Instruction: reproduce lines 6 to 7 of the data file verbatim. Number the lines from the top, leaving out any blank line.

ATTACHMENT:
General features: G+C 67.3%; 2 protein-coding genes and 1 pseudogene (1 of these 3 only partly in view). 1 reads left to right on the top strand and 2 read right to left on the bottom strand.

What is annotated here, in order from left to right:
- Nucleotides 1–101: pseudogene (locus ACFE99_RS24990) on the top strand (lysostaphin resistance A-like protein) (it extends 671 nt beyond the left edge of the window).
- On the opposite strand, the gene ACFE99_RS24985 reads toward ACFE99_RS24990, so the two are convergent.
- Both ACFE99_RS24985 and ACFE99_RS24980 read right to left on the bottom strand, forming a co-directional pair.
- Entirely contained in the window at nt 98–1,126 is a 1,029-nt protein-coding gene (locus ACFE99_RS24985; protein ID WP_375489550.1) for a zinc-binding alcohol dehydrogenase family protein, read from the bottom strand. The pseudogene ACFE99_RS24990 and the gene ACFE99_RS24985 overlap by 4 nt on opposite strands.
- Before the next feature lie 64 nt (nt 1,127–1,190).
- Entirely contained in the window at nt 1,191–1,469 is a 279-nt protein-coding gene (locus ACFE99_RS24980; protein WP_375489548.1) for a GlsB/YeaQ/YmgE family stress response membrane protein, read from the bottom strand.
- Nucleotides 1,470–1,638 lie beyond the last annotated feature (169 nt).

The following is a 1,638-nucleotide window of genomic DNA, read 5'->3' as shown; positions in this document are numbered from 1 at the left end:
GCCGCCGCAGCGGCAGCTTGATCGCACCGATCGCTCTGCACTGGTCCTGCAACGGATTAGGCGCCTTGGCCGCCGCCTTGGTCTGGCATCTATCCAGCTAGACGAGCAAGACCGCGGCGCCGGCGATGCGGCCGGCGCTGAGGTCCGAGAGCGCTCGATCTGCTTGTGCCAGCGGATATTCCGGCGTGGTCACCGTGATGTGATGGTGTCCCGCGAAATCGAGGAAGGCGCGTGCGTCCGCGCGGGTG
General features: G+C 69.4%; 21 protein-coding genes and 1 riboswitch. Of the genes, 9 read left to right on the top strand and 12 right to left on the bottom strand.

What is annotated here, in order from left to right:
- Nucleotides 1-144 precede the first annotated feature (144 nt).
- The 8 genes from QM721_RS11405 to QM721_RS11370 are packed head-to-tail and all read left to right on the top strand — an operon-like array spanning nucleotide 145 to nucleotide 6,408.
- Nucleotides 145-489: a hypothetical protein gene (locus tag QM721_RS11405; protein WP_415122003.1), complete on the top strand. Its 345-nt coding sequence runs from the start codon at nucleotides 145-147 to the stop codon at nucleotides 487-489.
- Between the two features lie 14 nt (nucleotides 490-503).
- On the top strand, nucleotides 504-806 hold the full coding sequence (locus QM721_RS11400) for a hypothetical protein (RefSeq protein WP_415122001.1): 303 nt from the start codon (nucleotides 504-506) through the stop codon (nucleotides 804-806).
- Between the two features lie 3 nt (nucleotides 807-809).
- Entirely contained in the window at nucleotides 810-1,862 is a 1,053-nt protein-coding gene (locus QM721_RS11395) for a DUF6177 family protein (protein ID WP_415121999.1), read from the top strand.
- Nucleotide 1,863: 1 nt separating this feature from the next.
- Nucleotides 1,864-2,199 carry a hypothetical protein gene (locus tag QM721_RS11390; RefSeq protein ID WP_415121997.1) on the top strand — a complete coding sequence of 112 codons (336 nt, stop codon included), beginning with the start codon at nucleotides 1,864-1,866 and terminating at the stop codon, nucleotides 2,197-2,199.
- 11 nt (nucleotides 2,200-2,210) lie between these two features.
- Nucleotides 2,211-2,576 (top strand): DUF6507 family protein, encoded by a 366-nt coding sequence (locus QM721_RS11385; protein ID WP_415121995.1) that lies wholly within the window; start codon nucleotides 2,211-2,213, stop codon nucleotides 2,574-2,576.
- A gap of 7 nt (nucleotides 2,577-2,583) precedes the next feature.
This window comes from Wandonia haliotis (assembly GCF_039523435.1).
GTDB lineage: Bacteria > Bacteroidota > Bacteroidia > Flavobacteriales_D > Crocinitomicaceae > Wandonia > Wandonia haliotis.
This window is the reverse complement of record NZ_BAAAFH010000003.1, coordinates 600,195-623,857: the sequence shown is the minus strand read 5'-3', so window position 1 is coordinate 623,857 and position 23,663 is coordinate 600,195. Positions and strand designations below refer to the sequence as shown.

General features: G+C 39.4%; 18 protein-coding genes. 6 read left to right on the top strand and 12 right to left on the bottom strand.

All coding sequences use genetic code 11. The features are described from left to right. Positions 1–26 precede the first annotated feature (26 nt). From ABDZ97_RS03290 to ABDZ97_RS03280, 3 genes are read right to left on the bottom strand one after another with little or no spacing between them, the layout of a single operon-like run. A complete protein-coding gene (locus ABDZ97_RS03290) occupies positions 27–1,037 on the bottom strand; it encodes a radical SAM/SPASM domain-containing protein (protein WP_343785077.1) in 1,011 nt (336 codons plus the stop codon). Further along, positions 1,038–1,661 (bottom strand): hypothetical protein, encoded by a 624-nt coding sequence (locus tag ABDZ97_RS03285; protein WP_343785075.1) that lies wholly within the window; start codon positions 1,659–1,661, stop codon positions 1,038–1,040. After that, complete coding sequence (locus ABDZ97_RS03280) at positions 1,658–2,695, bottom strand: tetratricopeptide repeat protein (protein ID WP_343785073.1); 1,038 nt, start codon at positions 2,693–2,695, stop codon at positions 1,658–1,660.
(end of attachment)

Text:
- Entirely contained in the window at nt 98–1,126 is a 1,029-nt protein-coding gene (locus ACFE99_RS24985; protein ID WP_375489550.1) for a zinc-binding alcohol dehydrogenase family protein, read from the bottom strand. The pseudogene ACFE99_RS24990 and the gene ACFE99_RS24985 overlap by 4 nt on opposite strands.
- Before the next feature lie 64 nt (nt 1,127–1,190).